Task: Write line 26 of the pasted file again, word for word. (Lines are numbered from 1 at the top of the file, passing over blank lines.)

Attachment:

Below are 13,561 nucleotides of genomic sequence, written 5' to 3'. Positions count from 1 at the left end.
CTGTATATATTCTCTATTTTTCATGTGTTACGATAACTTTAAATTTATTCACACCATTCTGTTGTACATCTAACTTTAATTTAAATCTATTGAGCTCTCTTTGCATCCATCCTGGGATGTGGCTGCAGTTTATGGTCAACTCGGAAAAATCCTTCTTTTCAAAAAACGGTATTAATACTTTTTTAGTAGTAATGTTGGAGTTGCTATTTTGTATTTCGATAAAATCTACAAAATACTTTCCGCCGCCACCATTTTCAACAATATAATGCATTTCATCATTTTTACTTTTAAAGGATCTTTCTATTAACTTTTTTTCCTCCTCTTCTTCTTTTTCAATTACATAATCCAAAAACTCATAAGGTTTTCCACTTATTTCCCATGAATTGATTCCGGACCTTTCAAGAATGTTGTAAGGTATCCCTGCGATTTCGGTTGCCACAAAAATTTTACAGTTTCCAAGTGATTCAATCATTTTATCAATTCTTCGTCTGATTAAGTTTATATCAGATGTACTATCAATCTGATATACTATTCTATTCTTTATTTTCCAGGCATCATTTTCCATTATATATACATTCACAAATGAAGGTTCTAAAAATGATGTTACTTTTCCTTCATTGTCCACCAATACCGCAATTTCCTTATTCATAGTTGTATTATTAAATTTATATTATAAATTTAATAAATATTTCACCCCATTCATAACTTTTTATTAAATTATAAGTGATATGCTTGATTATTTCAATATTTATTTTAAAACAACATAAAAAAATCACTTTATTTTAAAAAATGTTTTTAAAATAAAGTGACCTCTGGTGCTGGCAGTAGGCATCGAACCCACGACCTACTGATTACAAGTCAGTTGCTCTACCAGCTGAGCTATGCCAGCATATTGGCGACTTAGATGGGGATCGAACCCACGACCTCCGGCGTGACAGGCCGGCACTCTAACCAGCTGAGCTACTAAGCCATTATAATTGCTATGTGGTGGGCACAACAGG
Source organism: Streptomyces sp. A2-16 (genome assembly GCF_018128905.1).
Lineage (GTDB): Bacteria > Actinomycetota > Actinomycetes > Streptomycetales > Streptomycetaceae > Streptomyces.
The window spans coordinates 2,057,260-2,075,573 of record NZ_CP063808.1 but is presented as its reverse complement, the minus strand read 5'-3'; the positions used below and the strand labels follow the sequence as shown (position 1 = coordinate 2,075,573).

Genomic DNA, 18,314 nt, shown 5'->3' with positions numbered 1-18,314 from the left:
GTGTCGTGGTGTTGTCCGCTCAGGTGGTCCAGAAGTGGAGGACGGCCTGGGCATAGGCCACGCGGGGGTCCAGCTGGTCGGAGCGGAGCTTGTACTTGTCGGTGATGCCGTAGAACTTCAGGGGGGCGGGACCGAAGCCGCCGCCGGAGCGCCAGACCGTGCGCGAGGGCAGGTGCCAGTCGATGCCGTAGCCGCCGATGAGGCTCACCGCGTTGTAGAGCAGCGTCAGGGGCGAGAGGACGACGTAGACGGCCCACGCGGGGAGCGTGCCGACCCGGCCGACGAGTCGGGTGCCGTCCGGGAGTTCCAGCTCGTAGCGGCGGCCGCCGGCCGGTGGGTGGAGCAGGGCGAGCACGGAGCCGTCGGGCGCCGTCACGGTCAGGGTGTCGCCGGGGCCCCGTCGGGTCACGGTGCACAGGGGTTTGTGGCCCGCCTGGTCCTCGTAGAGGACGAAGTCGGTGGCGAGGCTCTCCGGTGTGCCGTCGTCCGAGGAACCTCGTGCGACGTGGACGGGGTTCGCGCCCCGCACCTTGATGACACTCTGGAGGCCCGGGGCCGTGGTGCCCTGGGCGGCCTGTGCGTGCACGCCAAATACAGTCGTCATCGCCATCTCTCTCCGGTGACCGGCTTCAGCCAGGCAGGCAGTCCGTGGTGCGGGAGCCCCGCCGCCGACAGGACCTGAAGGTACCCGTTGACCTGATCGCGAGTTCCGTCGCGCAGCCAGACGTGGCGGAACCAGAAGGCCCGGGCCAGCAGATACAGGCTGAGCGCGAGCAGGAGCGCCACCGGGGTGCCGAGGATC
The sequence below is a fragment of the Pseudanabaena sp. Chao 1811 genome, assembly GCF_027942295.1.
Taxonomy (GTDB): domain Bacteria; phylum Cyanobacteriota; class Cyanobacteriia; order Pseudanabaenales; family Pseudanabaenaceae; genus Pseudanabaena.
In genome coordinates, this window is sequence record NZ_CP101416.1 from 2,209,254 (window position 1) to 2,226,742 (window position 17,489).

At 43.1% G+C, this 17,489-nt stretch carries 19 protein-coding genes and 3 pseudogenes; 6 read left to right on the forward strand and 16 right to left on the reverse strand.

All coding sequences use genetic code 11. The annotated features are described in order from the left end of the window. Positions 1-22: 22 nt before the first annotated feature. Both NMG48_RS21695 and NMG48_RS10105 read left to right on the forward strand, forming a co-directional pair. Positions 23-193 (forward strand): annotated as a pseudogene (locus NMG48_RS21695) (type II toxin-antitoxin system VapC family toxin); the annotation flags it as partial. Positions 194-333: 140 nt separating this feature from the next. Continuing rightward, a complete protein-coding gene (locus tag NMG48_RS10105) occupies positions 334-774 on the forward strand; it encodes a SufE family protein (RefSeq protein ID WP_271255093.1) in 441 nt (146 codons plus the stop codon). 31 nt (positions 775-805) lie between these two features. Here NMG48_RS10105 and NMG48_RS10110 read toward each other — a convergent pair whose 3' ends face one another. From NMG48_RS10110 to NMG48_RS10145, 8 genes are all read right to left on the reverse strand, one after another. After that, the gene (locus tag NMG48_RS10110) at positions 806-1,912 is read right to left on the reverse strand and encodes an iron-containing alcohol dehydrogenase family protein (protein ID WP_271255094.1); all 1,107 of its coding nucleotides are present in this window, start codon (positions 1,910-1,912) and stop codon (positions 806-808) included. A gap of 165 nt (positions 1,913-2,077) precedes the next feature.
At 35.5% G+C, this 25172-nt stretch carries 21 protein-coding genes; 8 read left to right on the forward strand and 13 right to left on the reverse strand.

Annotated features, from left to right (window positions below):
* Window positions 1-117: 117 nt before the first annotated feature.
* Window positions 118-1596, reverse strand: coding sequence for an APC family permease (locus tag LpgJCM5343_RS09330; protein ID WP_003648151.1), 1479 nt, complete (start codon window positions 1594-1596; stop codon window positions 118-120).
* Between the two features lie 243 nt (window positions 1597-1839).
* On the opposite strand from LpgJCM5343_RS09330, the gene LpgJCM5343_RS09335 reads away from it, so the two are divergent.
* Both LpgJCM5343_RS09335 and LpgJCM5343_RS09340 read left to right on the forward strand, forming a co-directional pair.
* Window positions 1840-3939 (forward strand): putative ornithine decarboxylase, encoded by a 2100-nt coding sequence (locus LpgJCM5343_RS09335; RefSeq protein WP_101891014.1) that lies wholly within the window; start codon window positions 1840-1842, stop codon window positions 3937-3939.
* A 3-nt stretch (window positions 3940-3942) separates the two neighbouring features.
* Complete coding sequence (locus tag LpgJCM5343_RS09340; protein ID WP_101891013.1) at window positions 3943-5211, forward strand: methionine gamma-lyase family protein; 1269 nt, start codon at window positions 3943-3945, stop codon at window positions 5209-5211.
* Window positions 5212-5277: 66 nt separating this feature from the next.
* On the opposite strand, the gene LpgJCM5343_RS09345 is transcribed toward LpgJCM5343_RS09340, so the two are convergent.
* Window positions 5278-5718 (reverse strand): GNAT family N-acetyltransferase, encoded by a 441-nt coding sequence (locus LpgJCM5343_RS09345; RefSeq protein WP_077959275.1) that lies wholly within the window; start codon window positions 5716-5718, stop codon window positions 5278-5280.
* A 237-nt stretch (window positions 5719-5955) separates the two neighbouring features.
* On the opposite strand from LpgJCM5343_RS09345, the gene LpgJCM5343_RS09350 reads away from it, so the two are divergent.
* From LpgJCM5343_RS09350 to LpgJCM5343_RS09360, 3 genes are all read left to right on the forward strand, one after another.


* A 237-nt stretch (window positions 5719-5955) separates the two neighbouring features.